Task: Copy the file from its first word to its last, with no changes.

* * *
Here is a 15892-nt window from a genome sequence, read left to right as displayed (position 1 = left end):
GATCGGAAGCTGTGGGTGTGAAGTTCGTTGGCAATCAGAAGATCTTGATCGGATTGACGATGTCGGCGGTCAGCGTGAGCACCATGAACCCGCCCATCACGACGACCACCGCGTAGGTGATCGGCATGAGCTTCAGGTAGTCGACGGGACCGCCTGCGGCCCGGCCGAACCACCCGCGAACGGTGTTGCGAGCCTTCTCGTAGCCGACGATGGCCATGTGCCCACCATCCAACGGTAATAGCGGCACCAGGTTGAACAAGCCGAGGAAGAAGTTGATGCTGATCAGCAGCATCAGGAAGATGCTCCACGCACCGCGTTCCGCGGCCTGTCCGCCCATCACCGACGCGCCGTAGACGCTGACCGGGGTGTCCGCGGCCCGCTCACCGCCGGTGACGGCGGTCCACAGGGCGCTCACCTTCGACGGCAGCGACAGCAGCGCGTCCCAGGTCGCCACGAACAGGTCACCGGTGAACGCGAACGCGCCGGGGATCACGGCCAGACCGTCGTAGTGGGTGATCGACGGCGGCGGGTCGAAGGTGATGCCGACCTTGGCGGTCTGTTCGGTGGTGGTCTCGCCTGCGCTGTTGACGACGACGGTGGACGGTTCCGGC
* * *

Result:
Here is a 15892-nt window from a genome sequence, read left to right as displayed (position 1 = left end):
GATCGGAAGCTGTGGGTGTGAAGTTCGTTGGCAATCAGAAGATCTTGATCGGATTGACGATGTCGGCGGTCAGCGTGAGCACCATGAACCCGCCCATCACGACGACCACCGCGTAGGTGATCGGCATGAGCTTCAGGTAGTCGACGGGACCGCCTGCGGCCCGGCCGAACCACCCGCGAACGGTGTTGCGAGCCTTCTCGTAGCCGACGATGGCCATGTGCCCACCATCCAACGGTAATAGCGGCACCAGGTTGAACAAGCCGAGGAAGAAGTTGATGCTGATCAGCAGCATCAGGAAGATGCTCCACGCACCGCGTTCCGCGGCCTGTCCGCCCATCACCGACGCGCCGTAGACGCTGACCGGGGTGTCCGCGGCCCGCTCACCGCCGGTGACGGCGGTCCACAGGGCGCTCACCTTCGACGGCAGCGACAGCAGCGCGTCCCAGGTCGCCACGAACAGGTCACCGGTGAACGCGAACGCGCCGGGGATCACGGCCAGACCGTCGTAGTGGGTGATCGACGGCGGCGGGTCGAAGGTGATGCCGACCTTGGCGGTCTGTTCGGTGGTGGTCTCGCCTGCGCTGTTGACGACGACGGTGGACGGTTCCGGC